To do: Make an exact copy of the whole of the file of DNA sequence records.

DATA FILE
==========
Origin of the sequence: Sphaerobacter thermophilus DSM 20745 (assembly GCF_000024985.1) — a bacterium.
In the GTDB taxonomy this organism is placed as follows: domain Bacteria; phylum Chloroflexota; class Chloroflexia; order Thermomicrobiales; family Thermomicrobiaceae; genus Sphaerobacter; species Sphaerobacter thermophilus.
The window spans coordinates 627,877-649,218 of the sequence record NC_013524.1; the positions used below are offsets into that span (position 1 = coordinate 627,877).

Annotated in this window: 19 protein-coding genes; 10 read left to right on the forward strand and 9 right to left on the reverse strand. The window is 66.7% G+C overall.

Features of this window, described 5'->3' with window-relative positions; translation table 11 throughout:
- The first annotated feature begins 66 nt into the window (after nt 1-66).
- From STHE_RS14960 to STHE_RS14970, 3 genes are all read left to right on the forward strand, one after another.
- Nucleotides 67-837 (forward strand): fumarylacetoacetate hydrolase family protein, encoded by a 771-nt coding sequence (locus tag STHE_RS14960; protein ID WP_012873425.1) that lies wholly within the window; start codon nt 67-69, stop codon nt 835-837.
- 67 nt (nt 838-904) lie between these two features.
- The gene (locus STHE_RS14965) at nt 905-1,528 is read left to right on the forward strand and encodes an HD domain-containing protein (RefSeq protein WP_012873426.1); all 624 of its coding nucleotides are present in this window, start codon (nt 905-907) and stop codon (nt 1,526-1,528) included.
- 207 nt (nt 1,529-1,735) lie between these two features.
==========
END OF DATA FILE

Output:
Origin of the sequence: Sphaerobacter thermophilus DSM 20745 (assembly GCF_000024985.1) — a bacterium.
In the GTDB taxonomy this organism is placed as follows: domain Bacteria; phylum Chloroflexota; class Chloroflexia; order Thermomicrobiales; family Thermomicrobiaceae; genus Sphaerobacter; species Sphaerobacter thermophilus.
The window spans coordinates 627,877-649,218 of the sequence record NC_013524.1; the positions used below are offsets into that span (position 1 = coordinate 627,877).

Annotated in this window: 19 protein-coding genes; 10 read left to right on the forward strand and 9 right to left on the reverse strand. The window is 66.7% G+C overall.

Features of this window, described 5'->3' with window-relative positions; translation table 11 throughout:
- The first annotated feature begins 66 nt into the window (after nt 1-66).
- From STHE_RS14960 to STHE_RS14970, 3 genes are all read left to right on the forward strand, one after another.
- Nucleotides 67-837 (forward strand): fumarylacetoacetate hydrolase family protein, encoded by a 771-nt coding sequence (locus tag STHE_RS14960; protein ID WP_012873425.1) that lies wholly within the window; start codon nt 67-69, stop codon nt 835-837.
- 67 nt (nt 838-904) lie between these two features.
- The gene (locus STHE_RS14965) at nt 905-1,528 is read left to right on the forward strand and encodes an HD domain-containing protein (RefSeq protein WP_012873426.1); all 624 of its coding nucleotides are present in this window, start codon (nt 905-907) and stop codon (nt 1,526-1,528) included.
- 207 nt (nt 1,529-1,735) lie between these two features.